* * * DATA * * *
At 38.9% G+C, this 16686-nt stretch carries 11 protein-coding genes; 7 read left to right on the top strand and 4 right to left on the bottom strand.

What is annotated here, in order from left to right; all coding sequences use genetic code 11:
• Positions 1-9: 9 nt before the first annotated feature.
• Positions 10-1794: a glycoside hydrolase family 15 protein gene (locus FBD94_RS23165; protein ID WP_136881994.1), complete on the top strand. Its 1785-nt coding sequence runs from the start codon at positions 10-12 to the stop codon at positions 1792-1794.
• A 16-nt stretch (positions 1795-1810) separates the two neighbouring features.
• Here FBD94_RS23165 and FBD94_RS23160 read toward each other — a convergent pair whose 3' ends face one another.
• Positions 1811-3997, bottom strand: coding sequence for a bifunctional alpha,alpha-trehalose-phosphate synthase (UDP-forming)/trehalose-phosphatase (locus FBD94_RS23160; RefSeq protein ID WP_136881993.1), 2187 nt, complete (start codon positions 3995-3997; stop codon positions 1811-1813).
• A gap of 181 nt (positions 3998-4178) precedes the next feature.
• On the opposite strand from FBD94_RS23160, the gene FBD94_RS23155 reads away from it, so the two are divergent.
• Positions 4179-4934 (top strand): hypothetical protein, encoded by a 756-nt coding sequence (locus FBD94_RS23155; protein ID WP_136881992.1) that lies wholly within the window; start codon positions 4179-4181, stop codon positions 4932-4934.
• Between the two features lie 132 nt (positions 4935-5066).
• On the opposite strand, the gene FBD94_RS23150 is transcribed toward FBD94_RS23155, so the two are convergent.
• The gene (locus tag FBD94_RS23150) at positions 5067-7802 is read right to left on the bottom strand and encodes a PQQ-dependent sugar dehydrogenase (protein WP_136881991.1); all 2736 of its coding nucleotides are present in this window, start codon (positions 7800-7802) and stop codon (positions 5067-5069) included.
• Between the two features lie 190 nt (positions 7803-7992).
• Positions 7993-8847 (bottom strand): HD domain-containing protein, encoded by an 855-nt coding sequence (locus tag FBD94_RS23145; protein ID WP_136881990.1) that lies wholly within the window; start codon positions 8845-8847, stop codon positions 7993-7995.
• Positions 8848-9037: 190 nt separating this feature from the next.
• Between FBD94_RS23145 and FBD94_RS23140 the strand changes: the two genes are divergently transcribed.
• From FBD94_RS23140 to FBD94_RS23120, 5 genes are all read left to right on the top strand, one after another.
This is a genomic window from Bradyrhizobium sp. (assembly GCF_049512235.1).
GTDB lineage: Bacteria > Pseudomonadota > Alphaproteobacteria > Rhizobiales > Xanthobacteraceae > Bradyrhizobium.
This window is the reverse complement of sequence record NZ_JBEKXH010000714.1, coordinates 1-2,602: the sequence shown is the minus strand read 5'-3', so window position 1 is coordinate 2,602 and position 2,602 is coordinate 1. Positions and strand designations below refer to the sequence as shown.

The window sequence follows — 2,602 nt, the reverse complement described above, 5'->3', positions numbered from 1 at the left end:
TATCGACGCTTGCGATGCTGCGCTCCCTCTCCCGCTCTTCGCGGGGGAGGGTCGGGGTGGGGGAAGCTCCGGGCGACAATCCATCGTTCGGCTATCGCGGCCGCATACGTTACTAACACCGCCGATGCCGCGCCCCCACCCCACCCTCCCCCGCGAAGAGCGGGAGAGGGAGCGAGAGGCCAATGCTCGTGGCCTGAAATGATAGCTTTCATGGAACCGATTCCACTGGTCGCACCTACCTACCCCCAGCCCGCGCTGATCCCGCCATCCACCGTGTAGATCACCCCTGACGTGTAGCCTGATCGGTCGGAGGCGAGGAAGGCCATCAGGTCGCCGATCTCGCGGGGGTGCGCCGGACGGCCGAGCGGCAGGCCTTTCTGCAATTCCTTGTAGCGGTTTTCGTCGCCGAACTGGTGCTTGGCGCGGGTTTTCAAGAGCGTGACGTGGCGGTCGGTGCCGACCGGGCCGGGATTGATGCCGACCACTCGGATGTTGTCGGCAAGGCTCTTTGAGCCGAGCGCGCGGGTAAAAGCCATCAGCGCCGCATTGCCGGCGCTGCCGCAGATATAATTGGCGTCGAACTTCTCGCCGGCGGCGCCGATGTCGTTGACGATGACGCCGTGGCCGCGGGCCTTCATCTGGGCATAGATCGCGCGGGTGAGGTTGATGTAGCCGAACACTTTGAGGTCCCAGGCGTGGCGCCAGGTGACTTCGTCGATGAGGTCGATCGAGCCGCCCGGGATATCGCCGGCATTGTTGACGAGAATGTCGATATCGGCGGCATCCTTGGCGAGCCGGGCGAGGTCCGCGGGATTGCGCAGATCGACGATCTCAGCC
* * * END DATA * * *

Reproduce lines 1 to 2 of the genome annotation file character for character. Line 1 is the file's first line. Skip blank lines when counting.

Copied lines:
At 38.9% G+C, this 16686-nt stretch carries 11 protein-coding genes; 7 read left to right on the top strand and 4 right to left on the bottom strand.

What is annotated here, in order from left to right; all coding sequences use genetic code 11: